B objects to N’s guv ‘sir’ (used for a boss). B sees it as inappropriately informal: too matey. B is middle class, while N is depicted as of working class origins — guv is notably working class  — and also quite informal in his dress and approach to social relations. So N probably sees guv as respectful within his bounds of class and formality (though he understands how to use sir), but for B it’s doubly out of bounds; it’s hard to imagine B ever using guv to anyone, except playfully.

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More British slurs

July 17, 2016

A follow-up to yesterday’s posting on “oiks, yobs, and prats”, about British social slurs, especially in the tv series Midsomer Murders: Facebook comments from John Wells (on the slurs in my posting, plus chav) and Don Steiny (on the status of cunt in British (also Australian) English).

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Ambiguity and vagueness

May 25, 2016

… in the comics. Specifically in today’s revival of a Calvin and Hobbes strip:

Just what sort of description is called for? It depends on the context.

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Gentle mockery

May 11, 2016

Today’s Calvin and Hobbes:

Calvin in one of his roles, as a 6-year-old boy in love with the clash of titans and destruction on a massive scale (he also has his moments of knowledge and opinion beyond his years, about art, for instance), and Hobbes in one of his roles, as an affectionate older-brother figure (he also has his moments as a tiger with tigerish instincts and as a playmate for Calvin). But what is Hobbes’s gently mocking speech act here.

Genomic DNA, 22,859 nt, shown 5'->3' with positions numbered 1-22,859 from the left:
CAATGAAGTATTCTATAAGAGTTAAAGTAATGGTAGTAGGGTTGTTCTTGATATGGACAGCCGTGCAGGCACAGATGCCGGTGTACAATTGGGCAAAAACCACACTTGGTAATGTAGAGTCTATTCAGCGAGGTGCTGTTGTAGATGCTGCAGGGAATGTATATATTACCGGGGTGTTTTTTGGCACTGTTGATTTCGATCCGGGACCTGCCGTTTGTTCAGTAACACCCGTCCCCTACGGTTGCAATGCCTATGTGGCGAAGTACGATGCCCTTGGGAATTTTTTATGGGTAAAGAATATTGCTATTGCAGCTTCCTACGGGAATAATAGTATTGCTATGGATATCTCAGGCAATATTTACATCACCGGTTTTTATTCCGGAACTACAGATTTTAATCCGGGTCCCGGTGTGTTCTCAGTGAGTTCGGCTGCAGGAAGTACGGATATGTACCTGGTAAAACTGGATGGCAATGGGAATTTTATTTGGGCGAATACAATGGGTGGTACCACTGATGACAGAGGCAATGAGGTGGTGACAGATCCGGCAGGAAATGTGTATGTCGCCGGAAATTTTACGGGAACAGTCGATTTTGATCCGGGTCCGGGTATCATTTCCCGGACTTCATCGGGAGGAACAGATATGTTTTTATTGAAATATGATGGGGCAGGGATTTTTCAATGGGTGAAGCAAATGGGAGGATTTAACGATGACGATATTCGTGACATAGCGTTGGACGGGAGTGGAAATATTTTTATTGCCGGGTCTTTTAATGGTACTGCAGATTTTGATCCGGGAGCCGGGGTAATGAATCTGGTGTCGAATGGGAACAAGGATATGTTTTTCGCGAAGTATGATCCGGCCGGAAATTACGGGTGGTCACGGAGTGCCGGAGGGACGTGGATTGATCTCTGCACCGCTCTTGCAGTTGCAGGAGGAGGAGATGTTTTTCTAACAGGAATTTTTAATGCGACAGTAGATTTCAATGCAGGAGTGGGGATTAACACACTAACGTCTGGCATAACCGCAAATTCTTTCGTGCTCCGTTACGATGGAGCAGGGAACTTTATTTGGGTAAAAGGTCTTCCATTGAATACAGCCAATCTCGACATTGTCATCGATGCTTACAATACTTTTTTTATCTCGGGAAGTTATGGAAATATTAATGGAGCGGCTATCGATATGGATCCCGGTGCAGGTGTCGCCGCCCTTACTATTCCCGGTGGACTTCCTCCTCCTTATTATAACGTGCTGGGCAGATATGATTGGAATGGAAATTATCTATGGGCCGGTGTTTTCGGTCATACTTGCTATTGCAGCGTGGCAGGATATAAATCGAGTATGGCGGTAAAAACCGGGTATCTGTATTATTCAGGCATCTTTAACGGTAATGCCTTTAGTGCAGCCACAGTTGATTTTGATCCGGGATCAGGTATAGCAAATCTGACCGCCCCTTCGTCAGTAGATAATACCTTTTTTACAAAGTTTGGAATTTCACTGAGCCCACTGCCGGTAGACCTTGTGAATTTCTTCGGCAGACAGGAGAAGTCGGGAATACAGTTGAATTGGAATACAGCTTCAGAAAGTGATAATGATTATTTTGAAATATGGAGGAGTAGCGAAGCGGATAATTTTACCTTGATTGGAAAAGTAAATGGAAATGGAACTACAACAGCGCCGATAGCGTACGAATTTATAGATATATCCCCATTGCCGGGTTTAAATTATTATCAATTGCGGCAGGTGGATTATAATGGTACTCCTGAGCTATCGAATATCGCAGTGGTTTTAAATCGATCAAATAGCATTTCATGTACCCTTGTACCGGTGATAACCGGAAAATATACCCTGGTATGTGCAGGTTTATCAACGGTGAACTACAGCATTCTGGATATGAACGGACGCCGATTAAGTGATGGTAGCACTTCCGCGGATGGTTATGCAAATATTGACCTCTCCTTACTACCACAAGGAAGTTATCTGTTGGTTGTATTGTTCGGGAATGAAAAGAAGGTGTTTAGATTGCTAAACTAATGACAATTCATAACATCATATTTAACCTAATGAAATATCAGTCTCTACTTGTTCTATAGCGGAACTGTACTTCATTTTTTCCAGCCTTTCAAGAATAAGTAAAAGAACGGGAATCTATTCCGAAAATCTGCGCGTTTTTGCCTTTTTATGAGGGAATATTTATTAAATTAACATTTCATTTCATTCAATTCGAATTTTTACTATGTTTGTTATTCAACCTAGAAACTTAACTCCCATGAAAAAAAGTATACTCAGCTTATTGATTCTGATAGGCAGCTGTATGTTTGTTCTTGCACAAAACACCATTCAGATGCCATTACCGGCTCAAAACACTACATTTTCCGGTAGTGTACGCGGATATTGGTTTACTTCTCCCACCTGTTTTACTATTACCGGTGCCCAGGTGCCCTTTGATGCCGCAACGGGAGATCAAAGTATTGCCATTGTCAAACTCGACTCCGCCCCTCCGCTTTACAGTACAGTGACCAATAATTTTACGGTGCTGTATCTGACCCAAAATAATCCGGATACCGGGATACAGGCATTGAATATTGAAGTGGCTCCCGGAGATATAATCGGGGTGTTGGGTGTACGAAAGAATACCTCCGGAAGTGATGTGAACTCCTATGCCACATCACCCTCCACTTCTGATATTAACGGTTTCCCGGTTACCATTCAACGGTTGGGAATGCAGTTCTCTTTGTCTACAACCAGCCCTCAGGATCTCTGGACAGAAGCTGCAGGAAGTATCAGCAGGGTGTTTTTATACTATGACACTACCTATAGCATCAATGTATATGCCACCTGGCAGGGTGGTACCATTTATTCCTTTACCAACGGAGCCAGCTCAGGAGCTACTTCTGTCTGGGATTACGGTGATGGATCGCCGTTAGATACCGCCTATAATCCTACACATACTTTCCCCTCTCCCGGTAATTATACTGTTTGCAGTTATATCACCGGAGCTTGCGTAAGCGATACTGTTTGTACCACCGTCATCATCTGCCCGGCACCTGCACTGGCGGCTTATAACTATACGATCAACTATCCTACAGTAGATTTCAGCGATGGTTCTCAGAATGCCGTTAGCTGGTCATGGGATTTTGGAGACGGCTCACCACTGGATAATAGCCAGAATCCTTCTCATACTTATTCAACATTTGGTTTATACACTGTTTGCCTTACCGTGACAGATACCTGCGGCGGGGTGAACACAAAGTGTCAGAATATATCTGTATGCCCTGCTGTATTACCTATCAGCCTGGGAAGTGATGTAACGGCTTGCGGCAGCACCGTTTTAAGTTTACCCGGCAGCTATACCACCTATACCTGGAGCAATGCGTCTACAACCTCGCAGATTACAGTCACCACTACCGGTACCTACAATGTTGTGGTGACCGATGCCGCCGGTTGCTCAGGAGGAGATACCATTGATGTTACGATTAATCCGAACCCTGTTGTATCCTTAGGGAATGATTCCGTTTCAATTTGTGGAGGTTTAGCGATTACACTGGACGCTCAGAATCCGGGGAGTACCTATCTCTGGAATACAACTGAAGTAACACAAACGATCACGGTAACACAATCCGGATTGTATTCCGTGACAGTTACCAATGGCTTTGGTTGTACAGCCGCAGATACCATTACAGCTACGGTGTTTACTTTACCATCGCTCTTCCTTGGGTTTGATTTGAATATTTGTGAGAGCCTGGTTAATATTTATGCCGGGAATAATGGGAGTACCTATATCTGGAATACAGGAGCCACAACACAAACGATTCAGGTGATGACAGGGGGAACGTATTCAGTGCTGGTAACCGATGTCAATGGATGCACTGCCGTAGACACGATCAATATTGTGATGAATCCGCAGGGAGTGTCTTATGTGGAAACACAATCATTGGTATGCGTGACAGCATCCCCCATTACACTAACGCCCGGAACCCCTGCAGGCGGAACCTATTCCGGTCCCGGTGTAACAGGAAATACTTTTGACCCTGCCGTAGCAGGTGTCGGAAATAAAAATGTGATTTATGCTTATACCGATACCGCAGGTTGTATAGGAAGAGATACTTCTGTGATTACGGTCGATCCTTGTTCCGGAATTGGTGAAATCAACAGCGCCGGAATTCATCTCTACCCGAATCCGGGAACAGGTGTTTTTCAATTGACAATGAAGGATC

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Bad bro days

April 28, 2016

The story of the address term bro in relatively recent years begins with its use by black men to black men, roughly (but not exactly) like the widely used American buddy — a term of male affiliation. It then spread into the wider culture, serving as a mark of male solidarity. This is what I called in a 4/12/16 posting “good”, positive, bro. But male solidarity tends to come with a dark side: rejection of anything perceived as feminine, played out as sturdy misogyny and homo-hatred in general; and the elevation of boys’ clubs (formed for whatever reasons) to boys-only clubs, aggressively hostile to women and to men perceived as inferior. When these guys use bro to address (or refer to) one another, then we’ve got what I called “bad”, negative, bro.

Regular use of bad bro between men in groups, for instance by fraternity boys and so-called brogrammers, has led to a steady pejoration of the term for people outside those male groups; bro is now a tainted term for many people, calling up unpleasant images of aggressive masculinity.

A brief review of these matters on this blog, then two recent entries in the conversation. And a cartoon too!

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think of the Xs

April 19, 2016

Start with my 3/31 posting “A kitten-killing God?”, where I looked at a slogan (and caption for an image), with the crucial part bold-faced:

Every time you masturbate, God kills a kitten. Please think of the kittens.

A formulaic pattern Please think of the Xs (with minor variants: Think of the Xs!, Won’t someone (please) think of the Xs?, Won’t anyone think of the Xs? What about the Xs?) — some sort of snowclone, call it Think Of The Xs, exhorting the addressee to stop some activity, on the grounds that it does some damage to the Xs or sets a bad example for the Xs. Nancy’s comment on this posting of mine:

Not wank-related, but “Catmageddon,” the new anti-smoking ad campaign from Truth, makes the following equation: “SMOKING = NO CATS = NO CAT VIDEOS.” Think of the cats!